Syphilis is caused by a bacteria-like spirochete called Treponema pallidum subspecies pallidum. It's spread through unprotected sex and from an infected pregnant woman to her baby across the placenta. All pregnant women are offered syphilis screening as part of the antenatal screening programme and testing is also performed on all blood donations.
Infectious or early stage syphilis is characterised by three phases: primary, secondary, and early latent. Late or tertiary stage syphilis can develop in a proportion of people if the infection is undiagnosed and untreated.
Syphilis can be treated with antibiotics but it's important to treat it correctly to prevent late or tertiary stage syphilis which can occur many years later and cause serious illness.
For further information on symptoms and where to get a test, please visit the NHS inform website.
Guidance on the management of syphilis is available on the British Association of Sexual Health and HIV (BASHH) website.
The Blood borne viruses (BBV) and sexually transmitted infections (STI) report, produced by our BBV and STI team, describes the epidemiology of Hepatitis C, Hepatitis B, human immunodeficiency virus (HIV) and other STIs in Scotland to the end of December 2016. It also describes the impact of interventions in preventing infection and associated disease and highlights public health priorities. The report also signposts readers to other existing Scottish reports and data sources, these are available on our website. The commentary is structured around the outcome indicators detailed in the Scottish Government’s Sexual Health and Blood Borne Virus (SHBBV) Framework, 2015 to 2020.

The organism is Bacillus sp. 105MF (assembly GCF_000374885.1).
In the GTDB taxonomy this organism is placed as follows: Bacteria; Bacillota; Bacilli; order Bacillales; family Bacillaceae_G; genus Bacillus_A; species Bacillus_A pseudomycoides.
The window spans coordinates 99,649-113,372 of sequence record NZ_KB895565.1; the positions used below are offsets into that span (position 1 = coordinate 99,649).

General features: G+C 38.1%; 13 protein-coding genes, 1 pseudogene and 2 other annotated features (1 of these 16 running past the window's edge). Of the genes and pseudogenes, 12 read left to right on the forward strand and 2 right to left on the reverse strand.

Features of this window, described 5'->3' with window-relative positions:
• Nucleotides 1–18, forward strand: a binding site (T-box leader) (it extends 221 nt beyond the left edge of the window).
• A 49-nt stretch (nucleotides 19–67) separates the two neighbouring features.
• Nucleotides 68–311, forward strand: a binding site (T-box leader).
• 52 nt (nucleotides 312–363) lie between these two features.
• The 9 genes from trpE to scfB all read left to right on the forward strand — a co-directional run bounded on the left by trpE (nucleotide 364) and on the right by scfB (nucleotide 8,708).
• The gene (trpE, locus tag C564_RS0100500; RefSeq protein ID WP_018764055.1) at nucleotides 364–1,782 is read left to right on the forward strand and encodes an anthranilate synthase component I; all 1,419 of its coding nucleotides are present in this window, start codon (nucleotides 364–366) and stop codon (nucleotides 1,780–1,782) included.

Data and surveillance
Enhanced surveillance data on diagnoses of infectious syphilis are available from the National Enhanced Surveillance of Infectious Syphilis Scotland (NESISS). This surveillance system was established in December 2002. Health Protection Scotland collates laboratory and clinical information on infectious syphilis diagnoses from two sources:
- sexual health clinics: demographic and behavioural information on individuals diagnosed at clinics
- diagnostic laboratories: details of test results through the Electronic Communication of Surveillance in Scotland (ECOSS) system or directly from microbiology laboratory staff
View our annual reports:
Sexual health and blood borne virus framework
The Sexual Health and Blood Borne Virus Framework, first published by the Scottish Government in August 2011 and updated in September 2015, brought together policy areas on sexual health and blood borne viruses, namely human immunodeficiency virus (HIV), hepatitis C virus (HCV) and hepatitis B virus (HBV). The framework supports improvements in sexual health and wellbeing and addresses the impact of blood borne virus infection in Scotland. The framework seeks to strengthen and improve multi-agency partnerships to address the five high-level outcomes:
- Fewer newly acquired blood borne viruses and STIs; fewer unintended pregnancies
- A reduction in the health inequalities gap in sexual health and blood borne viruses
- People affected by blood borne viruses lead longer, healthier lives
- Sexual relationships are free from coercion and harm.
- A society whereby the attitudes of individuals, the public, professionals and the media in Scotland towards sexual health and blood borne viruses are positive, non-stigmatising and supportive.